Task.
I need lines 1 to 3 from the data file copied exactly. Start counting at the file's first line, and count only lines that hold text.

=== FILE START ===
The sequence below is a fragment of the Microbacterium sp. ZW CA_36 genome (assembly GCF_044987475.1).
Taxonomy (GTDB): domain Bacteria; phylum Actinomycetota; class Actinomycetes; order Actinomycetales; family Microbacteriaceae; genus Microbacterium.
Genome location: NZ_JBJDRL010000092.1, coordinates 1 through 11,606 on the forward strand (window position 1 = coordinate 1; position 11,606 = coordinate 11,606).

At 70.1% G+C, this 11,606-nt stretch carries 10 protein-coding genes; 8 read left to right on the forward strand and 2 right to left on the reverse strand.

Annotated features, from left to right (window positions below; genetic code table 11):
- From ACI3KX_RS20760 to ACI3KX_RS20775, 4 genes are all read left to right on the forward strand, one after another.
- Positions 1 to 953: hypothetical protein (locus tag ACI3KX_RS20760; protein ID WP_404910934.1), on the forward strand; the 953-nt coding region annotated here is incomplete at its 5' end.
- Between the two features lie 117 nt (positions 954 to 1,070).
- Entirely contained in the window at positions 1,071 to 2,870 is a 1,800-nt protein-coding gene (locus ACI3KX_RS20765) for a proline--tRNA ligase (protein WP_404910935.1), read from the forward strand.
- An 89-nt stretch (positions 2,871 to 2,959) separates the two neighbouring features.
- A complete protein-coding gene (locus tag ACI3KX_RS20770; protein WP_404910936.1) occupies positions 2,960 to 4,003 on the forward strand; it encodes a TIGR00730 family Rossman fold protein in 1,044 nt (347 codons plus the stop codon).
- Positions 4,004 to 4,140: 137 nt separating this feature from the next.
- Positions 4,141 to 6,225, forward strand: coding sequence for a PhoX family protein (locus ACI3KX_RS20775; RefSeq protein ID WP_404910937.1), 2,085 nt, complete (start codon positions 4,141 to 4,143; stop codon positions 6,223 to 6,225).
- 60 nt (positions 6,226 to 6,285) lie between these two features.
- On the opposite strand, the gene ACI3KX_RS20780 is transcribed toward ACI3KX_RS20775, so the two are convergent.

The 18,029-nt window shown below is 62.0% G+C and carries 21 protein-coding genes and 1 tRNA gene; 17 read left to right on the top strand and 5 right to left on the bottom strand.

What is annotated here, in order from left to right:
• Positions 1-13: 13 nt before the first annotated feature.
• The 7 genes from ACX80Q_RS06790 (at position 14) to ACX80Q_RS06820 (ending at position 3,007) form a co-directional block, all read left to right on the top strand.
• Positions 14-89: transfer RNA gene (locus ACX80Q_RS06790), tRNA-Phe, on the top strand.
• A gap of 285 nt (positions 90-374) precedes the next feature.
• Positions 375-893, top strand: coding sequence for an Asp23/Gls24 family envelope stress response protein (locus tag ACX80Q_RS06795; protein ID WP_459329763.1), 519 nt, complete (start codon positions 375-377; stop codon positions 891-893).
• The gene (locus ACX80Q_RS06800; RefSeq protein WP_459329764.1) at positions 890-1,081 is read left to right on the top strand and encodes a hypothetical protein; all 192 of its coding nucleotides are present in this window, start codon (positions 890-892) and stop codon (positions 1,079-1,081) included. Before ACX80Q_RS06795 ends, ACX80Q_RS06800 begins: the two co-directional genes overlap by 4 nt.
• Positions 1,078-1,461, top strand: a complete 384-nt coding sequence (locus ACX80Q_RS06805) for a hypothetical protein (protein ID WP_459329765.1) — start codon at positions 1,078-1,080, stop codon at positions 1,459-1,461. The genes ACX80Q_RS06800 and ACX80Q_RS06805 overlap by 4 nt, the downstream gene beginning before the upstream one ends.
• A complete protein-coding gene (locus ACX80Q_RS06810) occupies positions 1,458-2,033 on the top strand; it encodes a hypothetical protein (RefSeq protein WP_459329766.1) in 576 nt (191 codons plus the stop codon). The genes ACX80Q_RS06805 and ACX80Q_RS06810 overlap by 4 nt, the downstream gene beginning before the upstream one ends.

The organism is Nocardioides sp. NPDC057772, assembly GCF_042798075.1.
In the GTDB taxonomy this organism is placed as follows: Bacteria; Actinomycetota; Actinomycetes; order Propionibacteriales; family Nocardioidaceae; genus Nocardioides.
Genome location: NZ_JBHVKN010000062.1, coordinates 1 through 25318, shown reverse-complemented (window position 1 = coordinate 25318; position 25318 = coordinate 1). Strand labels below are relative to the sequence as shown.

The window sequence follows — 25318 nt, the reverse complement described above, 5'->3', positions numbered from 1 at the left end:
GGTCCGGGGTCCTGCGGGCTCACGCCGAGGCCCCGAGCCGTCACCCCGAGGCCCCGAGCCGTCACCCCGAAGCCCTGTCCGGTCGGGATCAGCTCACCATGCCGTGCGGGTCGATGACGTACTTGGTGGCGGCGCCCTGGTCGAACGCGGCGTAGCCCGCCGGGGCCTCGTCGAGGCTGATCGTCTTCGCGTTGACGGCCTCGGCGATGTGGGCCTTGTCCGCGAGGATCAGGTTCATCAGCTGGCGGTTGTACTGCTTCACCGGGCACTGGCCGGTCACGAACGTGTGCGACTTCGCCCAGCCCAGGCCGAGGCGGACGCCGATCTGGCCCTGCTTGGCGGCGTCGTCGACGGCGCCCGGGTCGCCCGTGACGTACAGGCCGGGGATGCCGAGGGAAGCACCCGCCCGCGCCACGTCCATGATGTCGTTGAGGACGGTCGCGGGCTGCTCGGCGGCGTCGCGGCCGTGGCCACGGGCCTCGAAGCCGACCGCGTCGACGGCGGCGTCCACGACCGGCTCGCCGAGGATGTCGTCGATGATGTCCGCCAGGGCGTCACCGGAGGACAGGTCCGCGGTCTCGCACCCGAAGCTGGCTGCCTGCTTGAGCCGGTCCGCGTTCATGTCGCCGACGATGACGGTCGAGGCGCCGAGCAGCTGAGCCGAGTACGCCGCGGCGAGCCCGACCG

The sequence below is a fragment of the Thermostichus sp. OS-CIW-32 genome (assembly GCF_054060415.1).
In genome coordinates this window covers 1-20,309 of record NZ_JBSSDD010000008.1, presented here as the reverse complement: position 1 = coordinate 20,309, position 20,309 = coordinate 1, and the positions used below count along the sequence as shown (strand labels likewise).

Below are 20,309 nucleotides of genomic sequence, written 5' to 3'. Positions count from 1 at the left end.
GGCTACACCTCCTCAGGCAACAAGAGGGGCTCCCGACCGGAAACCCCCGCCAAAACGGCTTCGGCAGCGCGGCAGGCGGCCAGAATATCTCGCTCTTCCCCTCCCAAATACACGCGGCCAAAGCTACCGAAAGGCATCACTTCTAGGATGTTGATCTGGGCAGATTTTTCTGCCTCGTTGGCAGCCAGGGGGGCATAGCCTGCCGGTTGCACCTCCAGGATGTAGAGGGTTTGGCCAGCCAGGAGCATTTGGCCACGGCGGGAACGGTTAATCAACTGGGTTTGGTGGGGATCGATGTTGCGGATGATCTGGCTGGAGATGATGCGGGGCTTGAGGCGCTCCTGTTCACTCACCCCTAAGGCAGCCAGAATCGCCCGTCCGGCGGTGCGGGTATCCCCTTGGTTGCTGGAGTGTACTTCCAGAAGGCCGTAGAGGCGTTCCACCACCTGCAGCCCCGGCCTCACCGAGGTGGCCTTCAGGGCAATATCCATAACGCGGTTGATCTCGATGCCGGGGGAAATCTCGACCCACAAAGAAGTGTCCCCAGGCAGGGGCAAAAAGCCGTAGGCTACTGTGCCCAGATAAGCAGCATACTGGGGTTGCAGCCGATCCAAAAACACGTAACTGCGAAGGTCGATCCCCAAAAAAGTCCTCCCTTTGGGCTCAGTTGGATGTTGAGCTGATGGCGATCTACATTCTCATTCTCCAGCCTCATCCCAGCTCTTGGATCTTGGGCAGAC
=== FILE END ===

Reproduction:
The sequence below is a fragment of the Microbacterium sp. ZW CA_36 genome (assembly GCF_044987475.1).
Taxonomy (GTDB): domain Bacteria; phylum Actinomycetota; class Actinomycetes; order Actinomycetales; family Microbacteriaceae; genus Microbacterium.
Genome location: NZ_JBJDRL010000092.1, coordinates 1 through 11,606 on the forward strand (window position 1 = coordinate 1; position 11,606 = coordinate 11,606).